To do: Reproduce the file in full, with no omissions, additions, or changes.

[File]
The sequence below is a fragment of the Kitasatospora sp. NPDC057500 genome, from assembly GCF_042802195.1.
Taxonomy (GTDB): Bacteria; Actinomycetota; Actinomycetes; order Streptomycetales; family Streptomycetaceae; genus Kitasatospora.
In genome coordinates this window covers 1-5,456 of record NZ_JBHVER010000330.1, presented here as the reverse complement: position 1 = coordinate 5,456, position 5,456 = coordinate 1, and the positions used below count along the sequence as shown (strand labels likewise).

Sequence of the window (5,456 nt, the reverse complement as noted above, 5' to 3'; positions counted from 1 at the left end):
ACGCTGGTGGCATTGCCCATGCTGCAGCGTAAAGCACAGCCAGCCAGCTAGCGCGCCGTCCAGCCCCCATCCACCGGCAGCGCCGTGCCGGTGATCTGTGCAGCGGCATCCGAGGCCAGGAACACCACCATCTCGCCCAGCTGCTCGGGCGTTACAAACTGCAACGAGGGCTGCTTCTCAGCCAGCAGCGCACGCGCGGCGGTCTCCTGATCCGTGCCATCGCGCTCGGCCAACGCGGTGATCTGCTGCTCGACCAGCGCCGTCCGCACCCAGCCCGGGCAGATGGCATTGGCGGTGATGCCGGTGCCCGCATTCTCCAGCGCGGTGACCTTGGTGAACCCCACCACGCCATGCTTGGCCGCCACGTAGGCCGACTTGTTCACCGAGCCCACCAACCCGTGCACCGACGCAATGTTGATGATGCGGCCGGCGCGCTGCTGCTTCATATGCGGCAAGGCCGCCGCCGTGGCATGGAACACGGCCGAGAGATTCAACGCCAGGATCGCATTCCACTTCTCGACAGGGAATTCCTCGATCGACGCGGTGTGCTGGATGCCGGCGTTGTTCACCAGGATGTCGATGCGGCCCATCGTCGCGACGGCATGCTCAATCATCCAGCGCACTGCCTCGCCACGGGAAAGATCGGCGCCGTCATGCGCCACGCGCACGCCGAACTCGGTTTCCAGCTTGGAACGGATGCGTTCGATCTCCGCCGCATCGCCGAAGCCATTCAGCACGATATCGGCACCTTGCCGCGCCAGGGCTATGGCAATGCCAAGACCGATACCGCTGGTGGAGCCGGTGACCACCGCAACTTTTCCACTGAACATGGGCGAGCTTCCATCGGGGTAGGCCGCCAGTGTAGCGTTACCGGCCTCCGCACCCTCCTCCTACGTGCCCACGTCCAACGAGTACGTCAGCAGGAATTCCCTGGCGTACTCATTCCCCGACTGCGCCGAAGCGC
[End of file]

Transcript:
The sequence below is a fragment of the Kitasatospora sp. NPDC057500 genome, from assembly GCF_042802195.1.
Taxonomy (GTDB): Bacteria; Actinomycetota; Actinomycetes; order Streptomycetales; family Streptomycetaceae; genus Kitasatospora.
In genome coordinates this window covers 1-5,456 of record NZ_JBHVER010000330.1, presented here as the reverse complement: position 1 = coordinate 5,456, position 5,456 = coordinate 1, and the positions used below count along the sequence as shown (strand labels likewise).

Sequence of the window (5,456 nt, the reverse complement as noted above, 5' to 3'; positions counted from 1 at the left end):
ACGCTGGTGGCATTGCCCATGCTGCAGCGTAAAGCACAGCCAGCCAGCTAGCGCGCCGTCCAGCCCCCATCCACCGGCAGCGCCGTGCCGGTGATCTGTGCAGCGGCATCCGAGGCCAGGAACACCACCATCTCGCCCAGCTGCTCGGGCGTTACAAACTGCAACGAGGGCTGCTTCTCAGCCAGCAGCGCACGCGCGGCGGTCTCCTGATCCGTGCCATCGCGCTCGGCCAACGCGGTGATCTGCTGCTCGACCAGCGCCGTCCGCACCCAGCCCGGGCAGATGGCATTGGCGGTGATGCCGGTGCCCGCATTCTCCAGCGCGGTGACCTTGGTGAACCCCACCACGCCATGCTTGGCCGCCACGTAGGCCGACTTGTTCACCGAGCCCACCAACCCGTGCACCGACGCAATGTTGATGATGCGGCCGGCGCGCTGCTGCTTCATATGCGGCAAGGCCGCCGCCGTGGCATGGAACACGGCCGAGAGATTCAACGCCAGGATCGCATTCCACTTCTCGACAGGGAATTCCTCGATCGACGCGGTGTGCTGGATGCCGGCGTTGTTCACCAGGATGTCGATGCGGCCCATCGTCGCGACGGCATGCTCAATCATCCAGCGCACTGCCTCGCCACGGGAAAGATCGGCGCCGTCATGCGCCACGCGCACGCCGAACTCGGTTTCCAGCTTGGAACGGATGCGTTCGATCTCCGCCGCATCGCCGAAGCCATTCAGCACGATATCGGCACCTTGCCGCGCCAGGGCTATGGCAATGCCAAGACCGATACCGCTGGTGGAGCCGGTGACCACCGCAACTTTTCCACTGAACATGGGCGAGCTTCCATCGGGGTAGGCCGCCAGTGTAGCGTTACCGGCCTCCGCACCCTCCTCCTACGTGCCCACGTCCAACGAGTACGTCAGCAGGAATTCCCTGGCGTACTCATTCCCCGACTGCGCCGAAGCGC